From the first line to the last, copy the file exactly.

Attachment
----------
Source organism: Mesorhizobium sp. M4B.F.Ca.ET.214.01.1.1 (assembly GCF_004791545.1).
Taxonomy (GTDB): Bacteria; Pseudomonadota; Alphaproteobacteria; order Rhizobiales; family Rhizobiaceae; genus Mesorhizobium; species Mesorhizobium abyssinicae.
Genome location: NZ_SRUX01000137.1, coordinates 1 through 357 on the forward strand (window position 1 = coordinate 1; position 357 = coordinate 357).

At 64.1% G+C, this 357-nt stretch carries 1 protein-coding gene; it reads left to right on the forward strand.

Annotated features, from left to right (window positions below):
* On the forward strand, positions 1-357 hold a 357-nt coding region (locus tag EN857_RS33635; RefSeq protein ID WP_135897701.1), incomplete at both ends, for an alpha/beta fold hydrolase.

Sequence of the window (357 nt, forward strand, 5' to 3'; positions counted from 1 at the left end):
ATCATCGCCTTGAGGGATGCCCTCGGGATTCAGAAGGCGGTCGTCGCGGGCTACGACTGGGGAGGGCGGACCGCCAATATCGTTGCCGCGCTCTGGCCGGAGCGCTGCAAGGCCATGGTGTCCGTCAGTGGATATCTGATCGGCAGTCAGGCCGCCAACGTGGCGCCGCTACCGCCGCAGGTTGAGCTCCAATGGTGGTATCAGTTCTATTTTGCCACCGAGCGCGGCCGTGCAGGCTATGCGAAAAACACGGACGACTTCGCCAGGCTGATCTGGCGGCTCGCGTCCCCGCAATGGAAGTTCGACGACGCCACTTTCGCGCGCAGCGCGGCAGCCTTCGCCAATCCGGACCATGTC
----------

Source organism: Mesorhizobium sp. M4B.F.Ca.ET.214.01.1.1 (assembly GCF_004791545.1).
Taxonomy (GTDB): Bacteria; Pseudomonadota; Alphaproteobacteria; order Rhizobiales; family Rhizobiaceae; genus Mesorhizobium; species Mesorhizobium abyssinicae.
Genome location: NZ_SRUX01000137.1, coordinates 1 through 357 on the forward strand (window position 1 = coordinate 1; position 357 = coordinate 357).

At 64.1% G+C, this 357-nt stretch carries 1 protein-coding gene; it reads left to right on the forward strand.

Annotated features, from left to right (window positions below):
* On the forward strand, positions 1-357 hold a 357-nt coding region (locus tag EN857_RS33635; RefSeq protein ID WP_135897701.1), incomplete at both ends, for an alpha/beta fold hydrolase.

Sequence of the window (357 nt, forward strand, 5' to 3'; positions counted from 1 at the left end):
ATCATCGCCTTGAGGGATGCCCTCGGGATTCAGAAGGCGGTCGTCGCGGGCTACGACTGGGGAGGGCGGACCGCCAATATCGTTGCCGCGCTCTGGCCGGAGCGCTGCAAGGCCATGGTGTCCGTCAGTGGATATCTGATCGGCAGTCAGGCCGCCAACGTGGCGCCGCTACCGCCGCAGGTTGAGCTCCAATGGTGGTATCAGTTCTATTTTGCCACCGAGCGCGGCCGTGCAGGCTATGCGAAAAACACGGACGACTTCGCCAGGCTGATCTGGCGGCTCGCGTCCCCGCAATGGAAGTTCGACGACGCCACTTTCGCGCGCAGCGCGGCAGCCTTCGCCAATCCGGACCATGTC